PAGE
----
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FAST index: stop words, size and coverage
"Careful about what we put into the catalog"

 7:27 am on Jun 14, 2002 (gmt 0)

Discussion expanded from incoming links [webmasterworld.com] topic, with in-depth clarification:

Another point I'd love to have some clarification on:

Stopwords and size of index. FAST doesn't utilize stopwords. Does that imply you have to store more indexed text as you'd have to when using stopwords? Is that a limiting factor to increasing your index?

Hi Heini,

Stopwords are indexed as part of our index, but are given very little weight during ranking, of course. The reason to have them there is to offer TRUE phrase matching (like "to be or not to be", "the best of the who"). Our algorithms handle this in a clever way, and it has no impact on scaling at all. ;-)

- Knut Magne / FAST

[edited by: Marcia at 3:20 am (utc) on June 17, 2002]



 1:57 pm on Jun 14, 2002 (gmt 0)

Thanks, Knut Magne

The true phrase matching is a cool feature. All the better if it doesn't drain on your resources.

Scalability is one of the features FAST always emphasizes - do you plan to enlarge your index even further over the next months?


 11:18 am on Jun 16, 2002 (gmt 0)

Our scalability is a key features in most of our large scale enterprise installations (like FirstGov, eBay, Reuters). On the Web Search arena, we focus more on reach and coverage than the actual size number, and if you do studies on our index, you will find our coverage to be quite superior..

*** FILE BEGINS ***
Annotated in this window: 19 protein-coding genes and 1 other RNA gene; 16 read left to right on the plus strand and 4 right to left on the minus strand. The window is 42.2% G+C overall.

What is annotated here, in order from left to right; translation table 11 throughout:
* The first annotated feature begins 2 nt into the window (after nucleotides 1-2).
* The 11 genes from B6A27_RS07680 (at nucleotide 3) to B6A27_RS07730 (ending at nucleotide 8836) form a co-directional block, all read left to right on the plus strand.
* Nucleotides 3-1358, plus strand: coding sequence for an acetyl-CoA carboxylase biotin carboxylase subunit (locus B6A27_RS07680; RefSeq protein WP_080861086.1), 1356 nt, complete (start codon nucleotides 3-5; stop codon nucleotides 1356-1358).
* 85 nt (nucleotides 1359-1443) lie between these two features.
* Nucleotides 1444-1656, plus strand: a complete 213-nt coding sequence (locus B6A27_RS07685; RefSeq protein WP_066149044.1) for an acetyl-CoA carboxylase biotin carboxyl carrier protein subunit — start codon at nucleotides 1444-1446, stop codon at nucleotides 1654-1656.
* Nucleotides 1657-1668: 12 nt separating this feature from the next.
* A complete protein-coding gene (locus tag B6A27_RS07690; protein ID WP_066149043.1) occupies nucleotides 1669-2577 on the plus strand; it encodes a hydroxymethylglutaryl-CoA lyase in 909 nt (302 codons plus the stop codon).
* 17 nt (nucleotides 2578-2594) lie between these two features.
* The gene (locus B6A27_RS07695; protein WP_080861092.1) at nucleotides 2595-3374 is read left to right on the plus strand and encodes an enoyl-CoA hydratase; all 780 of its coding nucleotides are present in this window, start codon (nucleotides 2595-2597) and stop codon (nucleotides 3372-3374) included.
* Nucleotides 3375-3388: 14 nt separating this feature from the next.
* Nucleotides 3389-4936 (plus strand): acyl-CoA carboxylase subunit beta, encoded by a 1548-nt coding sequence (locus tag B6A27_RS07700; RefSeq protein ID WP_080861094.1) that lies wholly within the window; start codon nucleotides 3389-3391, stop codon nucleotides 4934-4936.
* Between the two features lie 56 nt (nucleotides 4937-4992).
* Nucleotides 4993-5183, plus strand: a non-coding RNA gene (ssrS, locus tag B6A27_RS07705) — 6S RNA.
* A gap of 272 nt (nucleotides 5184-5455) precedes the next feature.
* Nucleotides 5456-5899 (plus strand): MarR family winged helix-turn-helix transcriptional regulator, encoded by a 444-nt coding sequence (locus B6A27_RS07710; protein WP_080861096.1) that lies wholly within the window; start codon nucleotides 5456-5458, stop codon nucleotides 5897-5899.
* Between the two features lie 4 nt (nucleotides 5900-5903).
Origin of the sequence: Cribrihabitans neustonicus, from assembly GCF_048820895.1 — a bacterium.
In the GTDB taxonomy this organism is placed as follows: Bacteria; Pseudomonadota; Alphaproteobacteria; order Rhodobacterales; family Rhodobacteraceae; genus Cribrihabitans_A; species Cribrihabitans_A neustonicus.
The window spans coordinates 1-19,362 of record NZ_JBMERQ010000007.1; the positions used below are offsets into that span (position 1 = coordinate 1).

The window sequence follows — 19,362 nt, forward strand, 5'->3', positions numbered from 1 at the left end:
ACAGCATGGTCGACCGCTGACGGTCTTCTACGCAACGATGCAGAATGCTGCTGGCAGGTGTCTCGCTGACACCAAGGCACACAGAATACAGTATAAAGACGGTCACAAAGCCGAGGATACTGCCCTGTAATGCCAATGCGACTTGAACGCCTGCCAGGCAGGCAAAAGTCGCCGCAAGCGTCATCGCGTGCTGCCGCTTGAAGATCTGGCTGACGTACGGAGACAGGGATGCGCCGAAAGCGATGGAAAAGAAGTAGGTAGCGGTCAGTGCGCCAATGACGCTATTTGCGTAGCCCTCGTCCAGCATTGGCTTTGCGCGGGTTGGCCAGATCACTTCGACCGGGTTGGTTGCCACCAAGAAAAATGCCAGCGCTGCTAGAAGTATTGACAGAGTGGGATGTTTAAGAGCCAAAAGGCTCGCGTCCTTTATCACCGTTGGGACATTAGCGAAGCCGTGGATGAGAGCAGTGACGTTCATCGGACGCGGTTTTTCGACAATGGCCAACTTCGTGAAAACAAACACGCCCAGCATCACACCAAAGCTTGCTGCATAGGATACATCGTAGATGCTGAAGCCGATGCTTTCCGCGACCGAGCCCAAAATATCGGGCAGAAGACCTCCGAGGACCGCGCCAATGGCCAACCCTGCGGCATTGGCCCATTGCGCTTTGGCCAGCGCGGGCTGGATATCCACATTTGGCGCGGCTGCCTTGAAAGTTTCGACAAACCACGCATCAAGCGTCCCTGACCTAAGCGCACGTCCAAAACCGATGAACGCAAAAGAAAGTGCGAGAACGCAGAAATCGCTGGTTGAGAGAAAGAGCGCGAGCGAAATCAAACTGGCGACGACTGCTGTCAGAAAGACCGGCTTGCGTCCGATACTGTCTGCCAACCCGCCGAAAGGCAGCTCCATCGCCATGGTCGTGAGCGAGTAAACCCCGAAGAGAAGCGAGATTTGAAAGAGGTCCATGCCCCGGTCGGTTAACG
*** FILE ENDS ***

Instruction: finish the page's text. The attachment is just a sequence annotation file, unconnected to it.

- Knut Magne / FAST


 2:26 pm on Jun 16, 2002 (gmt 0)

Hej Knut Magne,
Tak for dine svar :)

>reach and coverage

By this do mean that you foucs more on getting out in the corners of the web and finding special unique/content, rather than sheer number of pages?

To me, coverage in search engine terms has always been how much of the "audience" you cover - how many users you reach. Could you elaborate a bit on this?


 3:00 pm on Jun 16, 2002 (gmt 0)

It's hard reveal direct parts of our roadmap, of course. But our goal is to serve the best possible search service for our customers and users. That implies having a large enough catalog, but we need to be careful about what we put into the catalog. So being able to cover the most important parts of the web, at a detail level that is the optimal for our users - that's where our focus lies.

- Knut Magne / FAST


 7:51 am on Jun 17, 2002 (gmt 0)

Hey, great to have someone from FAST on the board! Hope you'll be sticking around Knut and thanks for the information ;)



 9:06 am on Jun 17, 2002 (gmt 0)

Well, size does matter. Sure, weeding out duplicates is an important factor for keeping the quality of an index.
Nevertheless, given the size of the web even the elite class indexes of FAST and Google only reflect a small part of what's really there.

And then there are alternative file formats. With the new PDF indexing ( some 14 Mill indexed PDFs, if I'm correct), FAST has started to go into this direction.

Without any doubt the ability to index a varity of file formats is there - the corporate search technology from FAST indexes all kinds of files.

I certainly wonder: How large should an index ideally be, and what defines which files are worth indexing?


 1:42 pm on Jun 17, 2002 (gmt 0)

Thank you for sharing some of your knowledge with us Knut Magne. I hope you will be tuned in to this discussion forum regularly. :)

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